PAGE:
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Resume, Interviewing, and Career Advice for the IT Professional
Blog Added: January 15, 2018 01:41:05 AM
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10 Things to Leave Off Your IT Resume

Looking to free up some space on your resume? Here are 10 things you can leave off. 1. Your photo You may have seen some “modern” IT resumes with someone’s portrait in the corner of the resume. That couldn’t hurt, right? Wrong. Photos have traditionally been left off resumes to protect candidates from discrimination — […] The post 10 Things to Leave Off Your IT Resume appeared first on...

Looking to free up some space on your resume? Here are 10 things you can leave off.

1. Your photo

You may have seen some “modern” IT resumes with someone’s portrait in the corner of the resume. That couldn’t hurt, right? Wrong. Photos have traditionally been left off resumes to protect candidates from discrimination — and employers from discrimination allegations. In the digital age, this concern is admittedly outdated (after all, your LinkedIn profile will have your portrait). But some employers still have blanket policies to reject resumes with photos. So to be safe, leave it off your resume.

2. Your objective

Once upon a time, resumes had a section called, “Objective”, where you called out exactly what you were seeking. This is no longer the norm. Do not include an objective section on your IT resume. It takes up valuable space, and hiring managers generally skip right past them. Plus, an objective may hurt your chances of getting the interview, since you may articulate it in such a way that it doesn’t seem like the right fit for the job.

3. Your full street address.

If you completely omit your address, it may look like you’re trying to hide the fact that you don’t live locally. The reader might worry that you live in a different country and you’ll have trouble getting work authorization. On the other hand, including your full address on your resume raises privacy concerns, since your resume can be blasted to hundreds of people within seconds. A reasonable compromise is to include your city and state only. This is becoming a common enough practice that it won’t raise any eyebrows.

4. Your supplemental contact info

Include your primary cell phone number, personal email address, and LinkedIn URL. That’s it. Do not include multiple phone numbers, don’t include your current work email address, and definitely no fax number! No need for Twitter, Facebook, or any other personal social media. And please, if your personal email address is something left over from college (“beerdrinkingguy@gmail.com”), it’s time to update with something more professional!

5. A too-long LinkedIn URL

You can create a custom LinkedIn URL, and make it shorter than what they originally provided to you. So if you don’t like com/in/Mary-Emily-Watkins-7a03719, you can shorten to something easier to remember, as long as it’s not already taken. If you’re lucky, you’ll be able to use your first and last name only. For more information, go to LinkedIn Help on the topic “Customizing your Public Profile URL”.

6. Times New Roman font

Times New Roman was popular back when resumes were submitted on printed paper. It’s what is known as a serif font, which means it has a little decorative strokes at the end of each letter. Serif fonts read well on paper. Nowadays, however, your IT resume will most likely first be read online. For online reading, sans-serif fonts (which don’t have the decorative strokes), read much better. Choose a common sans-serif font, such as Arial or Calibri, and you can’t go wrong.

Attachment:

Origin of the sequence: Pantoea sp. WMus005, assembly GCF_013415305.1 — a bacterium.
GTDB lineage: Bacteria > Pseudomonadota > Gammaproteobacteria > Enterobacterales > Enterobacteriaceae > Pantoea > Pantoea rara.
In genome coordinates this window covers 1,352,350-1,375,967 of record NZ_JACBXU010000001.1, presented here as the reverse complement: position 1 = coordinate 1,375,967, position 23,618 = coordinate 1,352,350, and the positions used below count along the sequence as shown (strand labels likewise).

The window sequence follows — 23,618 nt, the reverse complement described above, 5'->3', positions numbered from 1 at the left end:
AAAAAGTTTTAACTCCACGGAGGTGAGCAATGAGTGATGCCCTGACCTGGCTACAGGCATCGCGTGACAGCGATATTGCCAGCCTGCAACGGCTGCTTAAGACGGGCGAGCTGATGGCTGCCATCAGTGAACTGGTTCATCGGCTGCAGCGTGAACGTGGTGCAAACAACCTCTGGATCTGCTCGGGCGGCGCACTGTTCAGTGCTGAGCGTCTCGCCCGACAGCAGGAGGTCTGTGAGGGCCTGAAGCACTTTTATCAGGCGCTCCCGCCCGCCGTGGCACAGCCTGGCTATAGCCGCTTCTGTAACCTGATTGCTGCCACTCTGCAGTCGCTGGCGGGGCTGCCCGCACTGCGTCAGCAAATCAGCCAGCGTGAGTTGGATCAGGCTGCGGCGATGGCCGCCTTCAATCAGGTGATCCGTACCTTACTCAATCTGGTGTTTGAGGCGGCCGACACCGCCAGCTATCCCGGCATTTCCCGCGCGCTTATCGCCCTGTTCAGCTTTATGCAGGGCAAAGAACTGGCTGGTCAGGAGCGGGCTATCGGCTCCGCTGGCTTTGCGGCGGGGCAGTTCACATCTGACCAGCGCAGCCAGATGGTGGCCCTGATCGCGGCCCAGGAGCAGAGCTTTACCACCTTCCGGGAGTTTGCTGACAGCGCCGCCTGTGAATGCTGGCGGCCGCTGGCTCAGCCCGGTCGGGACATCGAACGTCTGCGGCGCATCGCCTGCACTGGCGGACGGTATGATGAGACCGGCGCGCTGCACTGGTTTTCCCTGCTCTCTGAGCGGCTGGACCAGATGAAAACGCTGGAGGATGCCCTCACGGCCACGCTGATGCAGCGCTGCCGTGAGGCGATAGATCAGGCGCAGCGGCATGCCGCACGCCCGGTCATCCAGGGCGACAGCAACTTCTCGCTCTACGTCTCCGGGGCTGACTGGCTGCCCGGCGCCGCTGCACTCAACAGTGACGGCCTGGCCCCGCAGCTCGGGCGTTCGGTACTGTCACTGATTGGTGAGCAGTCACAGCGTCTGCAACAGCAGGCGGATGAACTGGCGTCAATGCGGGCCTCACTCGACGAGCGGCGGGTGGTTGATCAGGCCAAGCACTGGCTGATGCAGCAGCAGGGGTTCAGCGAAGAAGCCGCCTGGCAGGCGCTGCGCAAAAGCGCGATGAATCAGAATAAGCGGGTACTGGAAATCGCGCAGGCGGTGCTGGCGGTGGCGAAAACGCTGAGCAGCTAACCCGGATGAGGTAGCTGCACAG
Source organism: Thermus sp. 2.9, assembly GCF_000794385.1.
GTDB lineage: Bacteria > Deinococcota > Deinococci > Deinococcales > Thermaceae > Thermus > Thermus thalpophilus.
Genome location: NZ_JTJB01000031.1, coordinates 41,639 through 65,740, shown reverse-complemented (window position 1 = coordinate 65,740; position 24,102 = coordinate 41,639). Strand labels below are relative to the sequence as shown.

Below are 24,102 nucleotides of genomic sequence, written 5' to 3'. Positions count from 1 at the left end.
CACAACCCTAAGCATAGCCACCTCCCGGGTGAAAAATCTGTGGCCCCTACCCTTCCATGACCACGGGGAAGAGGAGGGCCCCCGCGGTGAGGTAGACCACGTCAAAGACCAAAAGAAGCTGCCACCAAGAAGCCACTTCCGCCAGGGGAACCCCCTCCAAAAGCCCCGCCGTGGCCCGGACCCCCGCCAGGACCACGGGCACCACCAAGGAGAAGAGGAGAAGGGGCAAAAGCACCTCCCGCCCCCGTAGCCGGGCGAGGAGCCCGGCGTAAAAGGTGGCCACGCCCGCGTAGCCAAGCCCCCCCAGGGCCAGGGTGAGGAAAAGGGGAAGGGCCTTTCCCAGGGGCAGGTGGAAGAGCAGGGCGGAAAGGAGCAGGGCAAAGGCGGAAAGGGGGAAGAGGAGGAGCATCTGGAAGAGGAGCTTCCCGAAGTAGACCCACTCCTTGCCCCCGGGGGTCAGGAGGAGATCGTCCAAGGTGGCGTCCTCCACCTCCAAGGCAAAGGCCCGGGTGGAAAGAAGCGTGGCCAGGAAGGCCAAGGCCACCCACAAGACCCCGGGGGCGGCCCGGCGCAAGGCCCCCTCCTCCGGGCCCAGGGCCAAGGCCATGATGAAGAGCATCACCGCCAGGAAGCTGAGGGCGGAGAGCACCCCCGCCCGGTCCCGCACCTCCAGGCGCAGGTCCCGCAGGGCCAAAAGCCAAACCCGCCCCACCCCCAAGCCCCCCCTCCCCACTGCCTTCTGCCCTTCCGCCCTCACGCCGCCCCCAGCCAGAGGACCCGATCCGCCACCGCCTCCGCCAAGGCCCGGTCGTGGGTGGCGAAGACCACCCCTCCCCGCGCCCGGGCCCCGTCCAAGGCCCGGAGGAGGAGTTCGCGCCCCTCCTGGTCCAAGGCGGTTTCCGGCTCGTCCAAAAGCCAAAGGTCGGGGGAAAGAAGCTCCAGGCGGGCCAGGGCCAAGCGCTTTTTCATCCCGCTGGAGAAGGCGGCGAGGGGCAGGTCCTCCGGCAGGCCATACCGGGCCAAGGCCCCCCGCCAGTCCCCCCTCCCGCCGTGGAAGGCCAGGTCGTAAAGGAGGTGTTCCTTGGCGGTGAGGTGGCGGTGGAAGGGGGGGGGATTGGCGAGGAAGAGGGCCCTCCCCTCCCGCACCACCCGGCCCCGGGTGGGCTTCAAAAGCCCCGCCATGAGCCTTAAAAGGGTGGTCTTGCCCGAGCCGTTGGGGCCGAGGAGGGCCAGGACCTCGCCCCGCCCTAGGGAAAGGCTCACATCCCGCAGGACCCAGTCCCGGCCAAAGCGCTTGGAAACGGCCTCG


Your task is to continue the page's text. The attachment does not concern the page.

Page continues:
7. A lot of color

As a rule of thumb, you may use a single additional font color on your resume in addition to regular black font. For example, you might apply a dark green or blue font to section headers, which adds nice separation when your resume is viewed online. But keep it at that. Any more color and you’ll annoy some of your readers.

8. Articles (as in grammar articles)

You can usually eliminate a, an, and the. In resume writing, they are assumed. For example, you would say “developed application”, not “developed an application”.

9. Redundant words

Many writers mistakenly add redundant words into their resumes, believing it makes them sound more experienced. Don’t do this. For example, don’t say “developed and programmed reports”, or “led and managed projects”. Even a single word is sometimes unnecessary. You don’t need to label your phone number with the word “phone”, your email address with “email”, or your whole resume with the word “resume”. They’ll be able to figure it out!

10. Desktop skills

The only time you should list desktop applications—such as Microsoft Office—is when you’re applying for a position as a support specialist. When you list these types of skills on an IT resume, you imply that you have experience not only using these applications, but also supporting them (doing installations, patching, upgrades, etc.). For other IT roles, you don’t need to specifically call out desktop skills.

So there you have it! Ten things to leave off your resume. Hope you enjoyed this article and happy resume writing!

________

Baron Fendler has 25 years of IT experience as a hiring manager, project leader, consultant, and mentor. His book, How to Write an Amazing IT Resume can be purchased on Amazon.

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Resume Writing for IT Managers

IT management requires an entirely different set of skills from those of IT hands-on work. So, if you are applying for a management position, do not make the mistake of overselling your technical ability on your resume. Even if you are superb technically, you don’t want your resume to come across as too techie. Demonstrate […] The post Resume Writing for IT Managers appeared first on...